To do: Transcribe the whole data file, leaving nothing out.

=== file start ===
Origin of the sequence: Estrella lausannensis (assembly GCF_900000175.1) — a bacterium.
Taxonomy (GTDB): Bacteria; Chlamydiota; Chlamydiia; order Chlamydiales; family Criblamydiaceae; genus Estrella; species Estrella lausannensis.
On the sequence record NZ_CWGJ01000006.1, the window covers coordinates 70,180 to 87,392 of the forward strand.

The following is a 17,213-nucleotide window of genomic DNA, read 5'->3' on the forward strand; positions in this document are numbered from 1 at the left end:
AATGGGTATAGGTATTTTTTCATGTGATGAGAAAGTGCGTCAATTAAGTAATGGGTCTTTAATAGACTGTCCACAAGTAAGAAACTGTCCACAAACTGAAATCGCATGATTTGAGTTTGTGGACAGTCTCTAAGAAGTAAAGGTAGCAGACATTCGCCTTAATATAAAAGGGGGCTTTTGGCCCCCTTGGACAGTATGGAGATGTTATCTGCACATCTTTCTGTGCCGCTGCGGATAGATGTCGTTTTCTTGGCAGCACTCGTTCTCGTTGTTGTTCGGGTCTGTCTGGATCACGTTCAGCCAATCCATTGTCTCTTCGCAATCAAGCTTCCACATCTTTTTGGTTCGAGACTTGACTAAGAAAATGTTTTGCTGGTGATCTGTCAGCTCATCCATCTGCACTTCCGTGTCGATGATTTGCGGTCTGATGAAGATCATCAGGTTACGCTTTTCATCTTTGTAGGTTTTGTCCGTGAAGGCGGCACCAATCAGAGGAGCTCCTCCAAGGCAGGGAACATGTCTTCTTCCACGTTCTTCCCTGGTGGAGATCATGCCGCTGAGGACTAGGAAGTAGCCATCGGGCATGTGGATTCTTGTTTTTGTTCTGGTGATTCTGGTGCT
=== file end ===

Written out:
Origin of the sequence: Estrella lausannensis (assembly GCF_900000175.1) — a bacterium.
Taxonomy (GTDB): Bacteria; Chlamydiota; Chlamydiia; order Chlamydiales; family Criblamydiaceae; genus Estrella; species Estrella lausannensis.
On the sequence record NZ_CWGJ01000006.1, the window covers coordinates 70,180 to 87,392 of the forward strand.

The following is a 17,213-nucleotide window of genomic DNA, read 5'->3' on the forward strand; positions in this document are numbered from 1 at the left end:
AATGGGTATAGGTATTTTTTCATGTGATGAGAAAGTGCGTCAATTAAGTAATGGGTCTTTAATAGACTGTCCACAAGTAAGAAACTGTCCACAAACTGAAATCGCATGATTTGAGTTTGTGGACAGTCTCTAAGAAGTAAAGGTAGCAGACATTCGCCTTAATATAAAAGGGGGCTTTTGGCCCCCTTGGACAGTATGGAGATGTTATCTGCACATCTTTCTGTGCCGCTGCGGATAGATGTCGTTTTCTTGGCAGCACTCGTTCTCGTTGTTGTTCGGGTCTGTCTGGATCACGTTCAGCCAATCCATTGTCTCTTCGCAATCAAGCTTCCACATCTTTTTGGTTCGAGACTTGACTAAGAAAATGTTTTGCTGGTGATCTGTCAGCTCATCCATCTGCACTTCCGTGTCGATGATTTGCGGTCTGATGAAGATCATCAGGTTACGCTTTTCATCTTTGTAGGTTTTGTCCGTGAAGGCGGCACCAATCAGAGGAGCTCCTCCAAGGCAGGGAACATGTCTTCTTCCACGTTCTTCCCTGGTGGAGATCATGCCGCTGAGGACTAGGAAGTAGCCATCGGGCATGTGGATTCTTGTTTTTGTTCTGGTGATTCTGGTGCT